When I was just a little girl, before my family moved to C-Town, we all lived at the Ford. Much of the time, my sister, Dad, Mom and I lived in a house with Grandmother and Granddad.
I remember it as being a wonderful place, probably because most of the people I knew there were related to me. And the ones who weren’t acted as if they were. 🙂
For some reason, Mom thought little girls should have long hair with lots of finger curls. With my naturally curly hair, I had them . . . in abundance.
Our big backyard had a swing set to play on and clothesline poles to climb. Behind the yard was a pasture with a hen-house and several old hens, then ran down to a tiny creek that was dry most of the time. Just past the creek was a little hill that curved along with the creek and to a little girl, just learning her letters, it looked like a monstrous U.
I had lots of cousins to play with, and most of them were boys. Do I need to mention that I wasn’t a girly girl? To be real honest, I was a tomboy. Big time.
I loved building roads in the dirt with the head of a broken hoe and driving little cars on it. Baseball was one of my favorite pastimes, and every year for Christmas I asked for (and received) a pair of six-guns like Dale Evans wore on TV.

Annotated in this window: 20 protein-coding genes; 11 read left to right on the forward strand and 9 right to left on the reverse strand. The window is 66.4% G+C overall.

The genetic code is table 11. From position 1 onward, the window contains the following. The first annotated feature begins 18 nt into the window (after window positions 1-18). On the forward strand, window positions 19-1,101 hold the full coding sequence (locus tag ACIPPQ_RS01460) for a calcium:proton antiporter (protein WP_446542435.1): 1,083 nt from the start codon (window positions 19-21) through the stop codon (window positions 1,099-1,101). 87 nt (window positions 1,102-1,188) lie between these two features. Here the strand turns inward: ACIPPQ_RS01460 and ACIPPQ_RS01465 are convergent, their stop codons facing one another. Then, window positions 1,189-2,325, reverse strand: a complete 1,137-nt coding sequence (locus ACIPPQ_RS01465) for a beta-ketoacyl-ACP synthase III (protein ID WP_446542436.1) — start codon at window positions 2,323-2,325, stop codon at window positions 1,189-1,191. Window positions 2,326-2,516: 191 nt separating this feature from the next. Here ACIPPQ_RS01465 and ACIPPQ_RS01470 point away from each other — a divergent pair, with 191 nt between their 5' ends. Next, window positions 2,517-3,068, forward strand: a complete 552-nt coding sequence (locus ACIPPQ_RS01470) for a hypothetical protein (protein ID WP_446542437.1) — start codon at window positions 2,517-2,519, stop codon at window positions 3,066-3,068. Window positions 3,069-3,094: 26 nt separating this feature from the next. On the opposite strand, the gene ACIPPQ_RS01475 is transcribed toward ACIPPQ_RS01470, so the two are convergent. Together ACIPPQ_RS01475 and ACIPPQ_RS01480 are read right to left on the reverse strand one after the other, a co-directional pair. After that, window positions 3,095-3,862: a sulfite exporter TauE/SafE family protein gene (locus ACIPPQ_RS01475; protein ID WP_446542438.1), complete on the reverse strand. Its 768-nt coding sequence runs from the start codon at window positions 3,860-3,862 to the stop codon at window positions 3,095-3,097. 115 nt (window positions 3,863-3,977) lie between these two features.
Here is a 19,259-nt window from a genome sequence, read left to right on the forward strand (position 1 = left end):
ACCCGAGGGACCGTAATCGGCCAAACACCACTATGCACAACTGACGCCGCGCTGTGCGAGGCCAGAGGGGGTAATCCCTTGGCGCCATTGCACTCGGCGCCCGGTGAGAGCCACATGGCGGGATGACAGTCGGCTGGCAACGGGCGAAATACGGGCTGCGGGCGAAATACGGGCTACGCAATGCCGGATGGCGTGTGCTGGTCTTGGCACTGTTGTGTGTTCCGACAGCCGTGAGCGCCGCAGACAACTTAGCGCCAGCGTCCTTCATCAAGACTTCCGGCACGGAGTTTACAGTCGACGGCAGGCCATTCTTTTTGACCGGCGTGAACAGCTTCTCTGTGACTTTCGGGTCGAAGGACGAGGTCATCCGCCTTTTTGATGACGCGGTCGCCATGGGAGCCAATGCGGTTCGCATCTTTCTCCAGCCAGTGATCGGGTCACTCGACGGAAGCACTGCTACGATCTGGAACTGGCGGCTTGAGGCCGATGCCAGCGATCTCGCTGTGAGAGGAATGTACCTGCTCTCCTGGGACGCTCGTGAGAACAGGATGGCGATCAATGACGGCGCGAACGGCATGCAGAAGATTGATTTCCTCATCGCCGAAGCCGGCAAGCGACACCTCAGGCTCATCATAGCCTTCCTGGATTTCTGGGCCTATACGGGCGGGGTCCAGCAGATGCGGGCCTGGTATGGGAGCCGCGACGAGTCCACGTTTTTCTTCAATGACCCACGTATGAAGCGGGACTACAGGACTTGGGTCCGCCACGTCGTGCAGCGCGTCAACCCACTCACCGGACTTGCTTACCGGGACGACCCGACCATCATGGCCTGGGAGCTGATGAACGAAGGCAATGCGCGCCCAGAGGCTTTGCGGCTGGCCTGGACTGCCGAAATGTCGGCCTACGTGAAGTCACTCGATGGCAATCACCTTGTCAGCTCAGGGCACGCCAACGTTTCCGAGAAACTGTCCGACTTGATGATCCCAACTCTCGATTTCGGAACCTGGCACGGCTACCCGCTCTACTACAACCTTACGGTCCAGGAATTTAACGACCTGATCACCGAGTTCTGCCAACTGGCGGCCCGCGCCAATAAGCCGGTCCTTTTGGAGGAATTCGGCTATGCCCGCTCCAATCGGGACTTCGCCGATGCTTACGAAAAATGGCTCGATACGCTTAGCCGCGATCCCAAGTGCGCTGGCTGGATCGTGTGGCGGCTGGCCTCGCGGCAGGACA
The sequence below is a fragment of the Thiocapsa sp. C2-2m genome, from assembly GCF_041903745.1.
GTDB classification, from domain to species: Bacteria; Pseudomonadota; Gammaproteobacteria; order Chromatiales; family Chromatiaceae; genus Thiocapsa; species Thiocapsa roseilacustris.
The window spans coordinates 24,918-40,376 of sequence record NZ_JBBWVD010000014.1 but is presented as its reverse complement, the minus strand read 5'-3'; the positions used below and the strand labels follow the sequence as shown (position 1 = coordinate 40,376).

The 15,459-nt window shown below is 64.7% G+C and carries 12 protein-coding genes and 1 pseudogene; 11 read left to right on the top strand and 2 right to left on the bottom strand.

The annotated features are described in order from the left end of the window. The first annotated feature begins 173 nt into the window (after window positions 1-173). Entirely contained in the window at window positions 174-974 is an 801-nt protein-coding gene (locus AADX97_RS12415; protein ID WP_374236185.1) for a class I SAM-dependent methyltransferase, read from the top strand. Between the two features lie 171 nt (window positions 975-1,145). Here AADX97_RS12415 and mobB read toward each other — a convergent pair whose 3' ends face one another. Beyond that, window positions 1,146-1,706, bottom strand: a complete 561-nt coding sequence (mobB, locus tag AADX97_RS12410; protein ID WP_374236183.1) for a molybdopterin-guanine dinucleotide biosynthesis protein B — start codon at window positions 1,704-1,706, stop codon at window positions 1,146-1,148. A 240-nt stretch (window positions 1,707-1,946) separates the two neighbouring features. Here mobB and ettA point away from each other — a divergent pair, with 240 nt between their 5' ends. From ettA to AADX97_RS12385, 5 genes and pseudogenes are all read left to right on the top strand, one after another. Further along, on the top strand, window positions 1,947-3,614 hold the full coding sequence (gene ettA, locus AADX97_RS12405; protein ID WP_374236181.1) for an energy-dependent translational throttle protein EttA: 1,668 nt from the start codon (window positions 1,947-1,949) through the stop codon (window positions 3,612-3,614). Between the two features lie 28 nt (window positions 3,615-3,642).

I’d also get a doll. (I guess Mom kept hoping.) I climbed trees, ran races and had a great childhood.
Sometimes I played cocklebur games with my cousins. It’s an easy game to learn. Just pull up the whole weed and try to whack the others with them while not getting smacked. By the time we were through, my hair was totally tangled with cockleburs. The game was fun, but Mama had a horrible time getting them out. Especially when she was short on time. Luckily, she had a load of patience and very little temper.
With all my long hair, all I can tell you is it hurt anyway. A lot!
So did Mama cut my hair? Nope. She just told me to stop playing with cockleburs. I didn’t quit completely. I just started swinging and getting away faster. And having your oldest cousin on your side never hurts. 😉
A while after we started playing that game, my family moved to C-Town. The Ford moved not long after that, and the place where I grew up became the Ford State Park, and several years later closed altogether.
I wanted to take my son in to show him where we’d lived back in the day when we saw the gate was open once, but a state official said we couldn’t make it in our low slung car because of all the junk people had dumped over the years, which was why they had to close the park in the first place.
Who ever did the dumping deserves to have cockleburs tangled in their hair and a mean, short-tempered mama to get them out.